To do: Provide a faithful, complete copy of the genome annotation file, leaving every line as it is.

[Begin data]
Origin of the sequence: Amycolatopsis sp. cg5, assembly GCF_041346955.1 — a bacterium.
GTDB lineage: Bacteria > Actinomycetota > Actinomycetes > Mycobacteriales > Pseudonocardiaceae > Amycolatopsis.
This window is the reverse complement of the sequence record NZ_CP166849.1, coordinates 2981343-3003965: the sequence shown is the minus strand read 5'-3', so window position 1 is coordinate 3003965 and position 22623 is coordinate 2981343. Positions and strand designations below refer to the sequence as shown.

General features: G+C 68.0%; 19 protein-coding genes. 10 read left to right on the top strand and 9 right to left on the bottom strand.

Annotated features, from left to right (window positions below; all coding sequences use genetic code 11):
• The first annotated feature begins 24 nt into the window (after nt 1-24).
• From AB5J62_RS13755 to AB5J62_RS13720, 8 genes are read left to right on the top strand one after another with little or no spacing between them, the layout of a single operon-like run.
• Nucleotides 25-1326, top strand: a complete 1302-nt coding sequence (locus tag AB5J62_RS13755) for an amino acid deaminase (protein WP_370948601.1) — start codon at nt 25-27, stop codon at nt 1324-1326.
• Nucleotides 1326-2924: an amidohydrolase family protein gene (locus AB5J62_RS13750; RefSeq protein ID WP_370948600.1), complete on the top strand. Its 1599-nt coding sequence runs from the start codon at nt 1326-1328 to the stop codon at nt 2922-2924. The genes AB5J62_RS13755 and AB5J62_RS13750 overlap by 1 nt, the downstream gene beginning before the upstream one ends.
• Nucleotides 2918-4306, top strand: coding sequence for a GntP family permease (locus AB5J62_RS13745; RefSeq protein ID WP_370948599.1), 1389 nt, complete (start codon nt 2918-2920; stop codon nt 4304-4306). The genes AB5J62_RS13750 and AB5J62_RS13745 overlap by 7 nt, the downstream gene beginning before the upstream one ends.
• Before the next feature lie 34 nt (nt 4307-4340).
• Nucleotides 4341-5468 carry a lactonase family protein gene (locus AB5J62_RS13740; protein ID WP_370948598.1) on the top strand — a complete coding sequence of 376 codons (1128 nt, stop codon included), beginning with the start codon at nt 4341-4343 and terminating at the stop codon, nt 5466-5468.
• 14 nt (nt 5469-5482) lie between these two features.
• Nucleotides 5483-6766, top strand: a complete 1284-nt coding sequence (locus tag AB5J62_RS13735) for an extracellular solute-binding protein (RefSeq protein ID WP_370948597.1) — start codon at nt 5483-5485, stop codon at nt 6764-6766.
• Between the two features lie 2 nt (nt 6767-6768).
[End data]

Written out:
Origin of the sequence: Amycolatopsis sp. cg5, assembly GCF_041346955.1 — a bacterium.
GTDB lineage: Bacteria > Actinomycetota > Actinomycetes > Mycobacteriales > Pseudonocardiaceae > Amycolatopsis.
This window is the reverse complement of the sequence record NZ_CP166849.1, coordinates 2981343-3003965: the sequence shown is the minus strand read 5'-3', so window position 1 is coordinate 3003965 and position 22623 is coordinate 2981343. Positions and strand designations below refer to the sequence as shown.

General features: G+C 68.0%; 19 protein-coding genes. 10 read left to right on the top strand and 9 right to left on the bottom strand.

Annotated features, from left to right (window positions below; all coding sequences use genetic code 11):
• The first annotated feature begins 24 nt into the window (after nt 1-24).
• From AB5J62_RS13755 to AB5J62_RS13720, 8 genes are read left to right on the top strand one after another with little or no spacing between them, the layout of a single operon-like run.
• Nucleotides 25-1326, top strand: a complete 1302-nt coding sequence (locus tag AB5J62_RS13755) for an amino acid deaminase (protein WP_370948601.1) — start codon at nt 25-27, stop codon at nt 1324-1326.
• Nucleotides 1326-2924: an amidohydrolase family protein gene (locus AB5J62_RS13750; RefSeq protein ID WP_370948600.1), complete on the top strand. Its 1599-nt coding sequence runs from the start codon at nt 1326-1328 to the stop codon at nt 2922-2924. The genes AB5J62_RS13755 and AB5J62_RS13750 overlap by 1 nt, the downstream gene beginning before the upstream one ends.
• Nucleotides 2918-4306, top strand: coding sequence for a GntP family permease (locus AB5J62_RS13745; RefSeq protein ID WP_370948599.1), 1389 nt, complete (start codon nt 2918-2920; stop codon nt 4304-4306). The genes AB5J62_RS13750 and AB5J62_RS13745 overlap by 7 nt, the downstream gene beginning before the upstream one ends.
• Before the next feature lie 34 nt (nt 4307-4340).
• Nucleotides 4341-5468 carry a lactonase family protein gene (locus AB5J62_RS13740; protein ID WP_370948598.1) on the top strand — a complete coding sequence of 376 codons (1128 nt, stop codon included), beginning with the start codon at nt 4341-4343 and terminating at the stop codon, nt 5466-5468.
• 14 nt (nt 5469-5482) lie between these two features.
• Nucleotides 5483-6766, top strand: a complete 1284-nt coding sequence (locus tag AB5J62_RS13735) for an extracellular solute-binding protein (RefSeq protein ID WP_370948597.1) — start codon at nt 5483-5485, stop codon at nt 6764-6766.
• Between the two features lie 2 nt (nt 6767-6768).